• This core module deals with the preparation for development of rich-media, persuasive and engaging user experiences particularly associated with multi-modal interaction with personal and ubiquitous computing. The module addresses holistic issues raised by interaction with information in context (the context of small groups, communications, and environments), and focuses upon design and prototyping from as a creative, reflexive practice. A requirement to draw upon diverse sources to inform design decision making processes and methodologies for complex outcomes, including but not limited to approaches from the performing arts, ethnography and service design.

    On successful completion of the module, you will be able to:

    • Research user needs and the implications of modality and social conduct for interaction and experience.
    • Analyse multi-modal interaction, groups of users, their communications, activities and contexts of use with respect to rich media.
    • Design input modalities, output media and interactive content to appeal to an audience.
    • Prototype innovative interaction in a social and technical context.
    • Evaluate the quality of diffuse, group interactions throughout the user journey.
    • Create and reflect upon critical design practice and discuss the strengths and weaknesses of alternative approaches.

    This module focuses upon the user research, top-down design and prototyping of multi-user interaction with media-rich information sources, as part of multi-channel, multimodal interaction with personal and ubiquitous computing. The emphasis is upon qualitative insight and creativity for user engagement and persuasion.

    • Coursework: design report, prototype, presentation
    • Schedule: allow approximately one day a week in the second semester
    • Class size: 15–20
    • Staff: Martin Colbert
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  • This flexible module gives each you the chance to develop your unique interpretation of professional practice that captures your specific interests or niche within your course field.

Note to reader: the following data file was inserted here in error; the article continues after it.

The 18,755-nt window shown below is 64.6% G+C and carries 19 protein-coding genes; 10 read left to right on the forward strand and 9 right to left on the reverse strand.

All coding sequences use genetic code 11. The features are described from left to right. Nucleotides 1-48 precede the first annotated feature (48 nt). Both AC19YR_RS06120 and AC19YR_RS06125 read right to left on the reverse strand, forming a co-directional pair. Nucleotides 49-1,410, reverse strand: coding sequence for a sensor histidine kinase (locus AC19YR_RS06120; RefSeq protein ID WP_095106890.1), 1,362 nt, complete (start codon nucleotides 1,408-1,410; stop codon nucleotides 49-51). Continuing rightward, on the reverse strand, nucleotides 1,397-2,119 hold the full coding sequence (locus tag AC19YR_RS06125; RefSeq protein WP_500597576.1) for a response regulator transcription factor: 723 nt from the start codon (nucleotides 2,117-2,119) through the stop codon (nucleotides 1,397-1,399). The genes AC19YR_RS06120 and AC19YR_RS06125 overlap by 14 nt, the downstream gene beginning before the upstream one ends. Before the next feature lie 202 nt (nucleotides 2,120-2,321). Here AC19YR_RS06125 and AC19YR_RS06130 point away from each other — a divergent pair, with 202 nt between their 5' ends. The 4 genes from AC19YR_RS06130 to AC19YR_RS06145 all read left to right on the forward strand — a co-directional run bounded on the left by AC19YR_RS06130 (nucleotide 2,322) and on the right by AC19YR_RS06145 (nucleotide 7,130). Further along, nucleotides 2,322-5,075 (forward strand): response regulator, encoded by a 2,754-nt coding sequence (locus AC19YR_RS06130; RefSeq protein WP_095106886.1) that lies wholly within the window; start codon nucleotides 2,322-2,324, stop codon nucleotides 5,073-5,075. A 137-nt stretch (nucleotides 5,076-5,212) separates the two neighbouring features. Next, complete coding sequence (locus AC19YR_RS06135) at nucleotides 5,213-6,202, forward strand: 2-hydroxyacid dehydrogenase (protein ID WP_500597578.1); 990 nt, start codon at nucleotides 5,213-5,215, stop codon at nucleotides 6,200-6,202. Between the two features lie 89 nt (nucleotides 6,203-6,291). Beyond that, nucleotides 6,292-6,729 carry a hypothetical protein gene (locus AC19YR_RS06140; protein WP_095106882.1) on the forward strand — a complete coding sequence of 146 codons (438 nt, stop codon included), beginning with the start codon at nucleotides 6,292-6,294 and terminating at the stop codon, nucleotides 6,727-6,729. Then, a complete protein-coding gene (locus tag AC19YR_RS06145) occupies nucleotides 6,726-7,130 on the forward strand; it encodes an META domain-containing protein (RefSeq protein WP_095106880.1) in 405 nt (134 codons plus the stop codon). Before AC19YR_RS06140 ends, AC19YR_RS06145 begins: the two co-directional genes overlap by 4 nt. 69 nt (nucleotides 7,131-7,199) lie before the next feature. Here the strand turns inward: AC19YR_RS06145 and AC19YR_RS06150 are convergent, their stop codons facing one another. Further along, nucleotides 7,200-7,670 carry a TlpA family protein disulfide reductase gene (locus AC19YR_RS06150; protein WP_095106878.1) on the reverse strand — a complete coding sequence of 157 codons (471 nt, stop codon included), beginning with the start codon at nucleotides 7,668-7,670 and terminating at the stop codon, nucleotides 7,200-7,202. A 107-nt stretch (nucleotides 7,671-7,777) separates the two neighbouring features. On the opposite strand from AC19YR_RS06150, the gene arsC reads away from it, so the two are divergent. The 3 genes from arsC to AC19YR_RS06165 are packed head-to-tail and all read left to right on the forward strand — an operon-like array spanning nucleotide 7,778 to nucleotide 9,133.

• Possible specialisms for User Experience Design include: information architecture, web prototyping (Javascript, HTML, CSS etc), mobile-user testing, remote user research, visual design, interaction design, content strategy, service design, branded Ux and information design.
    • Possible specialisms for Games Development (Programming) include: tools and plug ins; pathfinding algorithms; graphics programming; physics; game server backends; traffic/flocking/crowd AI.
    • Possible specialisms for Games Development (Design) include: concepts; mechanics; levels, narrative; gameplay; world and system design; interface and navigation; casual, serious and game studies.
    • Possible specialisms for Computer Animation include: storyboarding; character development; visual narrative; match moving; lighting; art; environments; levels and props; motion capture; rigging; particles, dynamics and fluids; tools and plug ins.
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Final project (June to September)

  • This module relates the work of the course to a practical solution and demonstrates skills in defining, analysing and developing a substantial solution to an individually defined user experience design-related problem. You will be guided and supported in your choice of project by course tutors and this will be informed by individual career and personal development planning undertaken during the preparation of the proposal.

    • Assessment: Three kinds of project are possible – Practical Project and a 3–5,000-word report; Thesis 12–15,000-word report; and Management Project Report (10,000 words).
    • Schedule: allow approximately fortnightly supervisions for four months (or equivalent)
    • Staff: course staff
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You will have the opportunity to study a foreign language, free of charge, during your time at the University as part of the Kingston Language Scheme. Options currently include: Arabic, French, German, Italian, Japanese, Mandarin, Portuguese, Russian and Spanish.

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The British Computer Society (BCS) accredits this course which means you may be able to gain exemptions from some BCS professional examinations.